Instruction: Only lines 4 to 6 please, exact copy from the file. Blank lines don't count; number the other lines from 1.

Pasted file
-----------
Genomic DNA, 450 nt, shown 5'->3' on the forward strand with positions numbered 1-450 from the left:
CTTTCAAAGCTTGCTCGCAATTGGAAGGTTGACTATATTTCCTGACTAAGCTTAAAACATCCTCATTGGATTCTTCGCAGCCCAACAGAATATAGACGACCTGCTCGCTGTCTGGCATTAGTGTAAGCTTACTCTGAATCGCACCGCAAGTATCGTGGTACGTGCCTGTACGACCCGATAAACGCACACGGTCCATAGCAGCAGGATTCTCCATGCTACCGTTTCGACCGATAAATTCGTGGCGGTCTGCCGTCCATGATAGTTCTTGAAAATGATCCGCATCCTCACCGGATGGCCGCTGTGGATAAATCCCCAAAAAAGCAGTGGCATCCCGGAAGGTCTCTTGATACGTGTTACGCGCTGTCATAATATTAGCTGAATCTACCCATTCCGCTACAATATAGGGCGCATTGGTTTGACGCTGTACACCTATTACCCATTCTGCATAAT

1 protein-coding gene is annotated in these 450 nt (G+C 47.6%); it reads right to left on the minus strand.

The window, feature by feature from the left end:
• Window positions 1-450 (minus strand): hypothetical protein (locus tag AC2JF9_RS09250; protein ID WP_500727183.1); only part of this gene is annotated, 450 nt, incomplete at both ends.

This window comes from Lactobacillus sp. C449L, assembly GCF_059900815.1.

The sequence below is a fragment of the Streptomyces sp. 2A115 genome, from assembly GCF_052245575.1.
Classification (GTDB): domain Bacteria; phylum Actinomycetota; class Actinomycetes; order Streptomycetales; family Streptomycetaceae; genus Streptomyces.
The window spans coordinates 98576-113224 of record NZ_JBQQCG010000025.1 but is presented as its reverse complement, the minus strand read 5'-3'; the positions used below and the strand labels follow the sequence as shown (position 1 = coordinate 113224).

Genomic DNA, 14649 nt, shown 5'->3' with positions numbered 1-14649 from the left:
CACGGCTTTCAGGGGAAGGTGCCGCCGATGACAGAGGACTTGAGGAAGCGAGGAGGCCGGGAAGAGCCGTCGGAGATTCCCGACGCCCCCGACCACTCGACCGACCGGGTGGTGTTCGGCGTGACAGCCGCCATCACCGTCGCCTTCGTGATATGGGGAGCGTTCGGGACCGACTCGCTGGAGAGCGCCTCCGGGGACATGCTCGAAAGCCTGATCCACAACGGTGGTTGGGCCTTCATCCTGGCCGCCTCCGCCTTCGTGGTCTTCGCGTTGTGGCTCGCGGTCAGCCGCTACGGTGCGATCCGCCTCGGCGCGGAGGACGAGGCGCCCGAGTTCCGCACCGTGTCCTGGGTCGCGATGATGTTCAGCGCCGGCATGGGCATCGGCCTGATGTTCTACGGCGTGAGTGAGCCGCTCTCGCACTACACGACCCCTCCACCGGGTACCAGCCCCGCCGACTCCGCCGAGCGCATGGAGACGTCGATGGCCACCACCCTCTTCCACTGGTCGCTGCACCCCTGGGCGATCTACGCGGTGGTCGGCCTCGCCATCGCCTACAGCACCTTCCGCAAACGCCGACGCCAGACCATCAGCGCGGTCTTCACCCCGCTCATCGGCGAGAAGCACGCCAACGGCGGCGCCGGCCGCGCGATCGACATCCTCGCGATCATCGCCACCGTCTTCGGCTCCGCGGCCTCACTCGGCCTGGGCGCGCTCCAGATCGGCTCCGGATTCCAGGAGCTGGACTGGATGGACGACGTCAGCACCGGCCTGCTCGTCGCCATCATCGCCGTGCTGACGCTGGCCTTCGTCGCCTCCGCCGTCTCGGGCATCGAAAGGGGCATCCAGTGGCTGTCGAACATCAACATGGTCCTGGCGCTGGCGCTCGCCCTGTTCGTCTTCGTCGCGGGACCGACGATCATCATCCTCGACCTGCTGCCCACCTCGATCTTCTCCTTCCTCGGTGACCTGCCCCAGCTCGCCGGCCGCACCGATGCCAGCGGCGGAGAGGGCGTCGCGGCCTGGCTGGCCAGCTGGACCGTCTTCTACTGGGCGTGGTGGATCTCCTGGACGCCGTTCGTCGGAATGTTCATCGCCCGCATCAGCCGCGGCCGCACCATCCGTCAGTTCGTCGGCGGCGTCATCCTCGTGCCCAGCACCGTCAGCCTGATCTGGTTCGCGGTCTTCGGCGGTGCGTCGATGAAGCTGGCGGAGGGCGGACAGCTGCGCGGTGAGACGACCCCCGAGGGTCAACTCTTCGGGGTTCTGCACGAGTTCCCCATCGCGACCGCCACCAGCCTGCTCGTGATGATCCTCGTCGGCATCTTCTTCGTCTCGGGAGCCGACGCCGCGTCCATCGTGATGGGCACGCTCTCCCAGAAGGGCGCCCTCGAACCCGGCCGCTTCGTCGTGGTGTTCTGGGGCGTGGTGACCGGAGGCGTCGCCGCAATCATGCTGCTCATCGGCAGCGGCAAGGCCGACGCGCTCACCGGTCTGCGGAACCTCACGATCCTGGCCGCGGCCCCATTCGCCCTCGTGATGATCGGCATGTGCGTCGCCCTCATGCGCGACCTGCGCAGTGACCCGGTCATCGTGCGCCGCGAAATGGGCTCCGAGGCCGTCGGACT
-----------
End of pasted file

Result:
The window, feature by feature from the left end:
• Window positions 1-450 (minus strand): hypothetical protein (locus tag AC2JF9_RS09250; protein ID WP_500727183.1); only part of this gene is annotated, 450 nt, incomplete at both ends.

This window comes from Lactobacillus sp. C449L, assembly GCF_059900815.1.